When I strain my brain I can remember the time in my childhood when my mother opened a bank account for me. I was given a printed bank book that kept a record of the amount in the account.
When I needed money, I went to the bank, filled out a withdrawal slip and waited for my order to be processed. Of course, I had to go during regular hours; on weekends the bank was closed. (ATMs still were not common). Such was the world of American fintech in 1975!
Fast forward to 1990: my first job after university was at S.W.I.F.T. headquarters in Belgium. I remember the feeling of awe working in the epicenter of the ‘nervous system’ of global finance and capitalism. In the first 22 years of my life, little changed in the way banks functioned locally and globally. And I never thought it would change. Few people did. Life was pretty static back then.
Almost 30 years later, here we are in 2021 where the fintech industry is in a constant state of flux and disruption; every year brings newer, faster, cheaper and more efficient technologies.
This sector has become so lucrative that the Tech giants are moving into financial services. Apple Pay. Google Pay. Then there’s Facebook, which plans to soon launch its cryptocurrency, Libra, in order to make global payments cheaper and faster for the social media platform’s nearly 2.4 billion monthly users.
Sometimes the Tech giants are striking up alliances with major financial institutions: JP Morgan recently announced its alliance with Amazon and Airbnb to offer banking services. Also, in cooperation with Citigroup and the Stanford Federal Credit Union, Google plans to begin offering a smart checking account.
Tech giants, however, are looking further afield than just the developed markets of North America, Europe and East Asia. In another example, Opera Software sees financial services as a lucrative way to monetize its customer base. The Opera web browser has an estimated 120 million users in Africa, making it the second largest on the continent, after Chrome. They have been courting customers who aren’t well served by existing regional banks.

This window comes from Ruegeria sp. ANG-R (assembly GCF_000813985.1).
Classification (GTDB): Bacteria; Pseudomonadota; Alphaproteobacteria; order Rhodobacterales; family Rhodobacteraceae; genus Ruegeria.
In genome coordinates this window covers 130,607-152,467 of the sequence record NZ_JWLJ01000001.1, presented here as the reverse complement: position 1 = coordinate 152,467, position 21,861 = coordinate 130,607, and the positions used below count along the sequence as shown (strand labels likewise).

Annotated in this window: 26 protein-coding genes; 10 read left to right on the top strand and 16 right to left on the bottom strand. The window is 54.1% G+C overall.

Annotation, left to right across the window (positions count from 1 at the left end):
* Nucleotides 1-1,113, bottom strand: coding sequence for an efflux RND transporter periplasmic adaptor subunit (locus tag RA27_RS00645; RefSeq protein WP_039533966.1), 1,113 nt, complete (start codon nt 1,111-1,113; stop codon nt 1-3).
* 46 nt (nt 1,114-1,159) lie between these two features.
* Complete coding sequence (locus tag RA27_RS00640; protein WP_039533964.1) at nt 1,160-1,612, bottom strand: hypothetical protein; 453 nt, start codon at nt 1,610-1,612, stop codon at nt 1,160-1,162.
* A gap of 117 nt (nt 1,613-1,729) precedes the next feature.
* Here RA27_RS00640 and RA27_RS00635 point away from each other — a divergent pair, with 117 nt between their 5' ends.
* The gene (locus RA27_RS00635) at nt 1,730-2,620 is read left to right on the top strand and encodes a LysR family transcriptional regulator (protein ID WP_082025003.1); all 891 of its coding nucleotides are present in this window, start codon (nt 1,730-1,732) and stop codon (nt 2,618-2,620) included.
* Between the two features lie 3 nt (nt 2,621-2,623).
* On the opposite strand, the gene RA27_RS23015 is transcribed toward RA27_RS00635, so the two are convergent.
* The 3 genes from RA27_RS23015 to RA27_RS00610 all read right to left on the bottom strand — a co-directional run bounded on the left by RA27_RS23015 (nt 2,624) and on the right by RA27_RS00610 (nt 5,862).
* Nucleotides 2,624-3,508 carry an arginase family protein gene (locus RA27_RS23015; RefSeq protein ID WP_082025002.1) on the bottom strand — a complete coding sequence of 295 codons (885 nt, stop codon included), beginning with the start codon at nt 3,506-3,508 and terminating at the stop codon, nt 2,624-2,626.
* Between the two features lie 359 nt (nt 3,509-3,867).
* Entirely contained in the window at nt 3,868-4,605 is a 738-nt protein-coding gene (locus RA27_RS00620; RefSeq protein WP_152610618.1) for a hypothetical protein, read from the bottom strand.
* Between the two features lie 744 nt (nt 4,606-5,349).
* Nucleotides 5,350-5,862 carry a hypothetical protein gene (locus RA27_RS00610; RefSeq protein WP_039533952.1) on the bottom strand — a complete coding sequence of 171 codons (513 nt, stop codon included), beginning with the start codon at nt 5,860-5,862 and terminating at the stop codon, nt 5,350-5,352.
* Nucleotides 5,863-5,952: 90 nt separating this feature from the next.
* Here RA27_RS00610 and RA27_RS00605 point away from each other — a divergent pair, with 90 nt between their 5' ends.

Like the other Tech giants, Opera Software sees financial services as a lucrative way to monetize its customer base. The Opera web browser has an estimated 120 million users in Africa, making it the second largest on the continent, after Chrome. They are courting customers who aren’t well served by existing regional banks.
“The world of financial services is currently undergoing a major disruption,” said Dima Kats, CEO of Clear Junction, a London-based fintech company that “offers correspondent accounts to financial institutions in order to extend services to consumer technology companies interested in the global payment infrastructures.”
About six months ago Clear Junction opened an account for Muthoot Finserve USA Inc, a global money transfer operator serving Indians worldwide and sending money to India. Since banks are very conservative and selective in providing services to the remittance companies, Clear Junction serves this domain.
The advantages of using Clear Junction over traditional banks is that leveraging this up-to-date technology enables clients to have a better visibility over their inbound and outbound payment flows. That is translated into shorter time frames of settlement with agents and higher service efficiency of the whole network.
Globally, the number of people who need to make low value, retail cross-border transfers has grown rapidly since 1990. Today, there are more migrant workers than ever before, not to mention global nomads and international students.
These groups are grossly under-serviced by the global banking community, and international remittances are expensive and cumbersome. Traditionally, the main option for migrant workers are money transfer networks such as Western Union or the post office, which are expensive, cash intensive and fall short of the modern digitization standards.
“Clear Junction is a badly-needed game-changer for extending the reach of the local fintech companies outside their domestic geographies,” said Kats. “We help payment companies in the workers’ country of origin to have a collection account in those places to where workers have migrated.”
Long gone are the static and predictable days of my childhood. We truly live in interesting times – the battle for where we store our money and the means by which we spend it is just heating it. I look forward to the next decade and the surprises that it will bring.
by John Varoli
(Former foreign correspondent, Bloomberg News)